As psoas enables the hip flexion, it becomes evident that a stiffened iliopsoas muscle can compromise the movements of the hips and thighs, can hinder walking and running, can have an impact on the coordination of the core muscles. A tight psoas is very fatiguing and not only that it creates structural problems, there’s much more. A tight psoas can constrict the organs, can put pressure on nerves, can interfere with the movement of fluids, can impair diaphragmatic breathing, can affect the digestive system and cause constipation, it is even claimed that a tight psoas can cause infertility.

How to release the tension?
My personal experience with psoas theory is that there seems to be an over emphasis on the stretching side. The psoas can be simply exhausted or already over stretched and then stretching for sure is not the best solution. Liz Koch believes the first step in cultivating a healthy psoas is to release unnecessary tension. Koch adds: “to work with the psoas is not to try to control the muscle, but to cultivate the awareness necessary for sensing its messages. This involves making a conscious choice to become somatically aware”.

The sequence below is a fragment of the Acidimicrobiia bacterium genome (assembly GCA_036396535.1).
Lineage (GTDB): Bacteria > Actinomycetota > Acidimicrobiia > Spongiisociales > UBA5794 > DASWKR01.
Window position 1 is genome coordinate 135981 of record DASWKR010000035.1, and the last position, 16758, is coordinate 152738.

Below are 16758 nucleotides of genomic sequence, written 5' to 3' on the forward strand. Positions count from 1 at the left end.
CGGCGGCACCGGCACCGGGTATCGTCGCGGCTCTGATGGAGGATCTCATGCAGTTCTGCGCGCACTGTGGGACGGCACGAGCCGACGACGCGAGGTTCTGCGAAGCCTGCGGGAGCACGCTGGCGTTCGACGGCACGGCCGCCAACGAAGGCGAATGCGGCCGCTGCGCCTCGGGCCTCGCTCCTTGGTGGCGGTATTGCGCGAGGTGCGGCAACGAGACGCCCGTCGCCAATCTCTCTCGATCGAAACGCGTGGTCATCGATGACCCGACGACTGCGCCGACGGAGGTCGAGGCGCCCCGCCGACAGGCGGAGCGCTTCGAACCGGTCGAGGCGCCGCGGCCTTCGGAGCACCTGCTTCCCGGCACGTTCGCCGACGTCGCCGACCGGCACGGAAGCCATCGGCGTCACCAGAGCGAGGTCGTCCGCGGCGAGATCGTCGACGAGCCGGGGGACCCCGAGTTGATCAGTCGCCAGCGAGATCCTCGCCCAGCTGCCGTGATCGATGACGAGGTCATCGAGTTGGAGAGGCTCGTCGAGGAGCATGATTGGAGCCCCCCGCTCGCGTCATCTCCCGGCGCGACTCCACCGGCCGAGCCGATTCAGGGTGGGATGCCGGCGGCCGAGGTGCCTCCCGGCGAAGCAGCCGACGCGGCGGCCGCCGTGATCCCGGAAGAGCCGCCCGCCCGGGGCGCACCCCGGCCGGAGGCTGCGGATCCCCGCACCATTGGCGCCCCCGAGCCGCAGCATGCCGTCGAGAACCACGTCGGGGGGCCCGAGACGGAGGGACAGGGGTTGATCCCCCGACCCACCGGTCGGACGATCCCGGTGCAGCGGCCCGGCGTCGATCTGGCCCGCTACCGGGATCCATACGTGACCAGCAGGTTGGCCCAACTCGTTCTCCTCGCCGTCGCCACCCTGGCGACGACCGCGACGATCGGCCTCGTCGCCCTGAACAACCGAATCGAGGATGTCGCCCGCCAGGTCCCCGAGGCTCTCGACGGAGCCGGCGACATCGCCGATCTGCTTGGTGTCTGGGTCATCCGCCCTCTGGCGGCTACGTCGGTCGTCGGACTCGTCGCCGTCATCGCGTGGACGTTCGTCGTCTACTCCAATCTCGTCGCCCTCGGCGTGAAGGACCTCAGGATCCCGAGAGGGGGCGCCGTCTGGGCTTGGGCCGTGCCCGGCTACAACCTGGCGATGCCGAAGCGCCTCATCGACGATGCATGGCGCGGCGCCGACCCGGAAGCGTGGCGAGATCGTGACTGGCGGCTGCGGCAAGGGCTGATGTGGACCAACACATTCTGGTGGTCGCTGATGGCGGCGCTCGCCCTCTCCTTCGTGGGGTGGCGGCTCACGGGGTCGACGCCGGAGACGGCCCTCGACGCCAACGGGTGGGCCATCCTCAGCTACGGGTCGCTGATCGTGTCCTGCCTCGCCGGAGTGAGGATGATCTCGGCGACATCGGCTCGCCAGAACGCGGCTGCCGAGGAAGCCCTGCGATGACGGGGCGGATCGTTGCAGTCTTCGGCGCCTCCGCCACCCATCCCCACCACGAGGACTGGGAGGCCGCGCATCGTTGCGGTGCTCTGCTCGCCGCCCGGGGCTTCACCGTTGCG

WORKSHOP: The Vital Psoas Muscle, 23 April 2017
Together with Sonna Kokkonen, you will be exploring gentle and simple, yet powerful somatic movements to get us better connected with our psoas and start to get some release in the deepest muscle group of the human body. Thanks to the team at Outta Hatha, Sanna Kokkonen, full-time yoga instructor at Radiantly Alive, Ubud, Bali – for an afternoon of learning and practice at Yoga In Sync (21A Bukit Pasoh Road) on Sunday 23rd April 2017, with two fascinating workshops. Register your spot today!

Photo Credit: Radiantly Alive

Sanna Kokkonen (Finland native) is a full time yoga- and movement teacher and teacher trainer at Radiantly Alive, Ubud, Bali. Sanna’s path in the world of fitness & movement started in the late 80’s. She has practiced & taught yoga now for almost three decades.